Men of supporting companies coming up were being knocked over behind our trench too, and an officer friend fell very heavily just behind me, and rolled over convulsively. I moved about assisting to get the company away, and I have a vivid picture of the upturned Irish faces of the men kneeling in the trenches, the men of the Dubsters. Their short-cropped hair gave them the look of gaolbirds with their round heads and hard, dirty faces. Almost all had their hats off, and it was easy to see from their wondering faces and remarks that they did not like the business. It was the first time they had seen colonial troops in action. Possibly they would have preferred to go themselves.



I was starting with the last platoon, but I had not gone ten yards before I felt the terrible pain of a bullet through the top of my head, and as I fell I could see in imagination, but very vividly, great flames rushing out of my head. It crossed my mind instantly, " Serve you damned well right for ordering men into such a fire " ; and then I realized that my responsibilities were over, and all I could do was to keep cool and pull through if possible. At the same time I heard friendly Irish voices exclaiming, " Begorra, the Major's down," and " Bedad, we must save him," and though I could not see, I felt them rolling me over. I asked them to take care of my glasses, and a voice replied, " They're all right, sir. The sergeant-major has them." He kept them, too, and it is hoped he is alive to use them. Then I faded into unconsciousness.



Long afterwards I pieced together something of the day's fighting and my movements. The losses were heavy, but we secured a few hundred yards of ground, and a general advance on the rest of the front at 5.30 in the evening continued the line on either flank.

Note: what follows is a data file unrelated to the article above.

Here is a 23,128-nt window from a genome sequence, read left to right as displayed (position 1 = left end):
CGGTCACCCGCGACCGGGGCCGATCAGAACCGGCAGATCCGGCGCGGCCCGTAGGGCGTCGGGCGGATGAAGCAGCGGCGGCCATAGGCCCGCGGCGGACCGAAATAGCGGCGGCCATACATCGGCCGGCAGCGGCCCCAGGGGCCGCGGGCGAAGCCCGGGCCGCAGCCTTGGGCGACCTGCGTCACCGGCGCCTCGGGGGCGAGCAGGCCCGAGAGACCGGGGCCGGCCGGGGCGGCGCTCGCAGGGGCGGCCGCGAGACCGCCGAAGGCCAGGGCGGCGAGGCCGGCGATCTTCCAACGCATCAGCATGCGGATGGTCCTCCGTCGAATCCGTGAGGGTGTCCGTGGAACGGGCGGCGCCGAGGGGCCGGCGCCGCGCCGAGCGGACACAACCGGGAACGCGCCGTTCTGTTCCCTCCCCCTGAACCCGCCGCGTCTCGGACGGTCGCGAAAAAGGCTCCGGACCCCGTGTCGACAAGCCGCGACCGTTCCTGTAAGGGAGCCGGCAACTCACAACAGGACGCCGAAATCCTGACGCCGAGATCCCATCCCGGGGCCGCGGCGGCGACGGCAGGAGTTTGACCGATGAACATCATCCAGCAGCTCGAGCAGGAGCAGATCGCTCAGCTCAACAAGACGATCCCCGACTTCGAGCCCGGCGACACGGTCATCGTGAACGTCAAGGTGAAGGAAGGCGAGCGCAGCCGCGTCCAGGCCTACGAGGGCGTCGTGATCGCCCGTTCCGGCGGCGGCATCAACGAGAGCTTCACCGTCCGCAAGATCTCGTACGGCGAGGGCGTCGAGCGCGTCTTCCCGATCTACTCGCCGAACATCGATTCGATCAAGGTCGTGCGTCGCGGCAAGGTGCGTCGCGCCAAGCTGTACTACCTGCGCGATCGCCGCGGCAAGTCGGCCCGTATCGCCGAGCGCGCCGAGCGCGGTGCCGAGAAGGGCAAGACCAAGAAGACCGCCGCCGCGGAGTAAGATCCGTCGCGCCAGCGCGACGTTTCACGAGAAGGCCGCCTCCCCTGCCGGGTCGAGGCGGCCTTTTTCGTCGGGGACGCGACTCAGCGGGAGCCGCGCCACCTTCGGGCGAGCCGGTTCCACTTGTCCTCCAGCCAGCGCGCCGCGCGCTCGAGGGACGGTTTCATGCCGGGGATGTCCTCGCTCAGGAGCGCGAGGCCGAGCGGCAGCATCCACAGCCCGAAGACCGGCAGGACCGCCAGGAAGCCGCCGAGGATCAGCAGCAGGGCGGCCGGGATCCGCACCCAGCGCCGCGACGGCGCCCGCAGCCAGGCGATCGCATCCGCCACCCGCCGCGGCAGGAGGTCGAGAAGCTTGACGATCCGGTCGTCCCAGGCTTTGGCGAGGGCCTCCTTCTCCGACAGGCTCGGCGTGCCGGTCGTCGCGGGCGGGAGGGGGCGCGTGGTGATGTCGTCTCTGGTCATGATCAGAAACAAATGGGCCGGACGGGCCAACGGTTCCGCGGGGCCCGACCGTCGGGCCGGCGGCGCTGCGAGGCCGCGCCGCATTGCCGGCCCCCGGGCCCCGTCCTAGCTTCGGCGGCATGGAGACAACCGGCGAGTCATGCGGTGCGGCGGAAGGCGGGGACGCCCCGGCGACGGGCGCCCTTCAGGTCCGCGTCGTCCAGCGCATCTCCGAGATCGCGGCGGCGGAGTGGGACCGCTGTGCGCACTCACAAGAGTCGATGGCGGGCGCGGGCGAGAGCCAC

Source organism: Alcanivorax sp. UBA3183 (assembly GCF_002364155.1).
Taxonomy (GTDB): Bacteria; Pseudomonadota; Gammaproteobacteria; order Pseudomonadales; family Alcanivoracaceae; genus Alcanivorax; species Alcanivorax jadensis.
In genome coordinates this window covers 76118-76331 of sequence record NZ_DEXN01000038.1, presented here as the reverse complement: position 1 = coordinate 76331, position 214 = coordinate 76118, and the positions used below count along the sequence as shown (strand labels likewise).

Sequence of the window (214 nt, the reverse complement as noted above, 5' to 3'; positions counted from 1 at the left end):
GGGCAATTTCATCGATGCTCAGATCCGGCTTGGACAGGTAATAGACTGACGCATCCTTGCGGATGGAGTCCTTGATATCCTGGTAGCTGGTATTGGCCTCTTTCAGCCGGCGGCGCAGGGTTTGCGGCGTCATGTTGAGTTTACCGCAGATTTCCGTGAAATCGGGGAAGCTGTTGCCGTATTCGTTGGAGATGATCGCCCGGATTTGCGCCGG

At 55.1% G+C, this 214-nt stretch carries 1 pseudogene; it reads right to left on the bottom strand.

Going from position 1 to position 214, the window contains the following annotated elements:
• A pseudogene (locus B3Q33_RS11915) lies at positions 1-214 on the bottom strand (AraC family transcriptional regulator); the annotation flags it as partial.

We had two officers killed. Mr. Forsyth was a  fearless and efficient soldier, and strangely enough had that morning told of a strong presentiment that he would be killed during the day. He was quite cheerful about it, but could not be argued out of the idea. Premonitions were common during the war, and in all cases that I know of, those who received warnings were killed.



A very curious case was that of a young officer in t he battalion who was told by a fortune-teller in Egypt that he would be killed on his next birthday, which happened to be the 25th of April. On the eve of the landing he said good-bye to each man of his platoon, telling them he would be killed next day, and sure enough the prophecy was fulfilled. Of course this was a pure chance, so far as the fortune-teller was concerned, and this was quite a different thing from the usual warnings.



The other young officer who was killed had just been appointed, and had only reported for duty that morning. His appointment from another company had caused heartburnings, because we had a senior sergeant who was greatly respected and deserved the position, and I promised to speak to the Colonel about it when things became quieter. However, there was no need ; both the sergeant and the officer were killed.



Our brigade and the Australian 2nd Brigade received generous praise from the officers of the 29th Division for the work of the 8th May. An officer of the 29th Division informed me that the Brigadier of the 88th Brigade covered his eyes when we attacked, saying he could not bear to see it. It would have helped us more had he been able to arrange artillery assistance, but with no ammunition that was not possible. The fault lay thousands of miles away, with people who do not put in an appearance on battlefields.



The Australian attack was beautifully executed, but their losses were heavier than ours. When the 13th Company attacked, friend Captain Cribb caused considerable amusement by trotting forward in his characteristically steady fashion, blowing clouds of smoke from his pipe and carrying a long-handled shovel in his hand as his only weapon. He had the gift of leading and the benefit of previous war experience.



During the afternoon four company stretcher-bearers made up their minds to carry me out, to give me a chance. They placed the stretcher on the ground behind the trench and at a signal threw it on their shoulders, and bolted back as hard as they could run, laughing as they went. They were pelted with bullets for 800 yards before they could slacken down into a walk.



Lothian Avenue